“He is strong,” Vandiver said. “He just knows how to read what is going on on the floor.”
Mickelson is often tasked with guarding the other team’s best player. He’s held some of the area’s leading scorers in check.
“I just try not to let them get the ball,” Mickelson said. “When they get the ball, that’s when they’re dangerous.”
“He’s always one step ahead of everyone else on the floor,” Vandiver said.
Vandiver said he doesn’t know how Mickelson’s addition to the team could have worked out better.
“The way our guys accepted him and loved him, and the way he immediately changed his game to fit what we had, you would have thought they played together the last three years,” he said.
Mickelson’s dream season stopped just a bit short, though.
The Cougars play in the 3A state tournament at the Tacoma Dome on Wednesday. But Mickelson will still be recovering from the broken collarbone and concussion he suffered on Jan. 31.
“I think I could play, I know I could,” he said. “But the doctor says no. He said it’s not fully healed yet.”
Mickelson took a scary fall against North Thurston just before the regular season ended. He remembers going up to try to block Gunner Nielsen’s shot.
His legs were clipped in the air. He crashed backward onto his head, landing flat on the court.
“The way I saw it from my angle, I thought it was going to be much, much worse than it was. … Your worst thoughts really start creeping in,” Vandiver said.
Mickelson woke up on the ground — for maybe a few seconds, he estimates, before he blacked out again.
He was surrounded by paramedics, coaches and teammates. Vandiver said he was mumbling about his shoulder pain, and drifting in and out.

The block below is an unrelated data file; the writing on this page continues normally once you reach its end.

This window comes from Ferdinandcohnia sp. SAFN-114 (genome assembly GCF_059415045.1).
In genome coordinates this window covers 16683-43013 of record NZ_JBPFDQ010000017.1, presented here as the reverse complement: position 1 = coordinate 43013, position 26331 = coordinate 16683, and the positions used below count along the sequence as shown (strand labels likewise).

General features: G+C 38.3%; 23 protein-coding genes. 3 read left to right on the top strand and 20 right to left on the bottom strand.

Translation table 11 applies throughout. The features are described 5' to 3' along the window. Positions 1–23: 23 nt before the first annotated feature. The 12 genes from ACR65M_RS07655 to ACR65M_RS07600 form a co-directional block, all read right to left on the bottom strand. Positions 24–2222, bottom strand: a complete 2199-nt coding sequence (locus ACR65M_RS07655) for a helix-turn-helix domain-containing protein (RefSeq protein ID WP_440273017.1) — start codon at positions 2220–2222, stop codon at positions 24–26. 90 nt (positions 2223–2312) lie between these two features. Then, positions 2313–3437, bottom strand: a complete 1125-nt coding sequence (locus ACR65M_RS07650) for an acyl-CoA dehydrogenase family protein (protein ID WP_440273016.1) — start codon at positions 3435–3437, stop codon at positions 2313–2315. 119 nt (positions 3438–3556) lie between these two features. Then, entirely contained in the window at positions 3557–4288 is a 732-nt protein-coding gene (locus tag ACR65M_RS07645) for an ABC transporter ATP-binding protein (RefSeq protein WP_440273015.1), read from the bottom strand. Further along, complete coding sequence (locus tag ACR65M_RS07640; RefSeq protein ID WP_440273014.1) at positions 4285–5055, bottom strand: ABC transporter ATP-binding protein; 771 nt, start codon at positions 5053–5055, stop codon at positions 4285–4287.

“I was face down,” Mickelson said. “They were kind of pressuring my neck, digging my collarbone into the ground.”
He was out again.
The next thing he remembers is waking up in an ambulance with his mother, Julie. He couldn’t feel anything below his waist.
The worst case scenario occurred to him — “Am I going to walk again?”
“I was just trying to keep the best-case scenario in my head,” Mickelson said. “I was freaking out pretty bad because that’s such a scary thing.
“My mom was there supporting me and keeping me calm. I started (getting) feeling back, and I was just so relieved and just thankful.”
Coaches, teammates and family arrived at the St. Peter Hospital emergency room after the game concluded — Capital won, 64-59, to clinch the 3A SSC title outright — for support.
Mickelson was quickly discharged, though he needed surgery. He still showed up at practice the following day, and hasn’t missed a practice or a game since.
“He’s always got a smile on his face,” Vandiver said. “Everybody knows it can’t be fun. He’s worked his tail off the last four years to be able to go to state. To not be able to play is so unfair.”
But said Mickelson he recognizes the bigger picture — Capital is still playing.
“This whole entire year, these guys (have been) like family to me,” he said. “I just know it’s bigger than myself.”
Mickelson might not be on the floor for Capital’s final game, but still appreciates the journey.
“It’s meant everything,” Mickelson said. “Basketball is such a huge part of my life. It’s taken me to so many places, and I’ve met so many people and made so many relationships through it.
“It’s just meant the world to me. I’ve had so much support, and it’s been a really good four years.”